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Industry Training Challenges

May 13, 2020

 

In this 4-part blog series, Hélène Pora, Vice President of Technical Communications & Regulatory Strategy offers insight into one of the greatest challenges facing the biopharmaceutical industry today: employee training. 

 

Part Two: Industry Training Challenges

 

In part one of this blog series we explored the biopharma skills gap, and in part two we take a closer look at the challenges and impact of the gap.

 

Regulatory Requirements

 

Regulations for biopharmaceutical employee training are laid out clearly and echoed globally. The United States (US) Part 211 of Current Good Manufacturing Practice (cGMP) for Finished Pharmaceuticals details the expectations for employee training. In Section 211.25 on personnel qualification, it states that each person engaged in the manufacture, processing, packing, or holding of a drug product shall have education, training, and experience, or any combination thereof, to enable that person to perform the assigned functions. Section 211.100 states that written procedures must be followed and documented for production and process control at the time of performance. The same requirements are listed in EudraLex Volume 4, Chapter 2 on Personnel.

 

Yet, if you analyze Form 483 citations published by the US Food and Drug Administration (FDA) over the last 10 years, 25-35% cite Part 211 violations. There are various infractions associated with lack of compliance to documented procedures, non-existence of documented procedures, or less than adequate training. These findings add up and are a great challenge for the biopharmaceutical industry as a whole to overcome.

 

The Impact of the Challenge

 

The greatest risk of insufficient employee guidance and training is human harm. Secondly, missing or improper documentation paired with ineffective training, leads to quality issues and lost batches, which cost time and money. Finally, non-compliant processes lead to deviation investigations and corrective and preventative action (CAPA) implementation. 

 

When regulators come in to evaluate the situation, operational failures are frequently assigned to operator error; retraining will then be ordered as part of the CAPA. However, this is not the biggest issue. If regulators see multiple unresolved investigations, it will be determined that the manufacturer's GMP standards are probably unacceptable, which can have far-reaching regulatory implications.

 

Quality-Driven Training

 

The United States Food and Drug Administration (US FDA) wants to put more onus on the biopharmaceutical industry to approach training issues and resolve them. In fact, Janet Woodcock, director of the Center for Drug Evaluation and Research (CDER) at the Food and Drug Administration (FDA), has expressed a vision of an industry working at a high-quality level without needing as much major regulatory oversight—one that builds quality in as a given at all stages of a process. However, pursuing this vision requires a multi-pronged approach to successfully:

 

  • Offer straightforward and crisp documentation that can be shared and consumed on demand whenever a reference point is needed. 
    • This includes standard operating procedures (SOPs), working instructions (WIs) and batch records (BRs).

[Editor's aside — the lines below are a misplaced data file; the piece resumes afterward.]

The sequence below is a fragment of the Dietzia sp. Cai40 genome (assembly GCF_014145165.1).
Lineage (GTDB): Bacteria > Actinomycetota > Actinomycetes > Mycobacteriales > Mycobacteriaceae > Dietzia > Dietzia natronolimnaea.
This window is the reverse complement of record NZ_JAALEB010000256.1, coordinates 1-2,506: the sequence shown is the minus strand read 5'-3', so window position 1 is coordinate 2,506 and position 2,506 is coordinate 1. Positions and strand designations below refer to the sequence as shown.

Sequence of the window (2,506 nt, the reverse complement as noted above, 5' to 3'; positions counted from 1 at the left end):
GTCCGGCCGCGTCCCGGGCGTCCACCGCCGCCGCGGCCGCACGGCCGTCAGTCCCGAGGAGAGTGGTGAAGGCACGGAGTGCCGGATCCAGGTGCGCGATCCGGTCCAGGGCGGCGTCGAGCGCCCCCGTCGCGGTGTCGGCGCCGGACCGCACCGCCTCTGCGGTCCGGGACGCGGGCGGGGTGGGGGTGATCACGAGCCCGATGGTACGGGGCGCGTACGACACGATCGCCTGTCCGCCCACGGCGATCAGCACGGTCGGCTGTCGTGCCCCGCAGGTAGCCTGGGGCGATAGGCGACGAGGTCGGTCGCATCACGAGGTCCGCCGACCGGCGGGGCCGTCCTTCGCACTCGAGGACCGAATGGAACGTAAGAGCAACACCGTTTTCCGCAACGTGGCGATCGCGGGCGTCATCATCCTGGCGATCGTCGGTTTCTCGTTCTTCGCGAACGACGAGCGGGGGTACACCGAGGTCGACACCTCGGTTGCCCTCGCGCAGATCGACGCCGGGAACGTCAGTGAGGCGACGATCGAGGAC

• Create efficient training programs that align with the documentation and are driven by clear Good Manufacturing Practices (GMPs).
    • Training cannot be isolated and must be ongoing to empower employees to continue learning and growing in their skill set.

 

  • Create an ecosystem that encourages operator judgement and proactivity instead of just pushing a button.
    • Automation and intuitive design complement this goal.

 

  • Enable operators to execute proper root cause investigation and make corrective and preventative actions (CAPAs) an inherent part of daily operations if/when needed. 
    • Give employees the tools they need to mitigate and resolve issues immediately.
      • This is not to avoid regulatory oversight, but to ensure that when the regulators come in, things are being done the right way the first time.

 

  • Bridge the gaps between suppliers and end-users to support strong communication and collaboration. 
    • At every point in a process, from sourcing a supplier to being on the production floor, clear communication and understanding of what a process is trying to achieve is a necessity.
      • This includes process documentation and data analysis to allow employees to continue to learn as a process evolves.

 

Next Generation Solutions

 

At Pall Biotech, we have overhauled our training programs and are taking advantage of the most cutting-edge technologies to empower current and potential employees for today and the future. 

 

Join us next week for Part Three: Novel Solutions to Closing the Skills Gap to learn more about our approach. 

 

View the Biotech regulatory support portal.

 

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Hélène Pora – Vice President, Technical Communication and Regulatory Strategy

Hélène Pora is Vice President of Technical Communication and Regulatory Strategy at Pall Biotech. Her expertise is vast, including her previous role as VP of Single-Use Technologies, various industry publications, and as a current co-chair of the BPSA.
Hélène Pora is Vice President of Technical Communication and Regulatory Strategy at Pall Biotech. Her expertise is vast, including her previous role as VP of Single-Use Technologies, various industry publications, and as a current co-chair of the BPSA.
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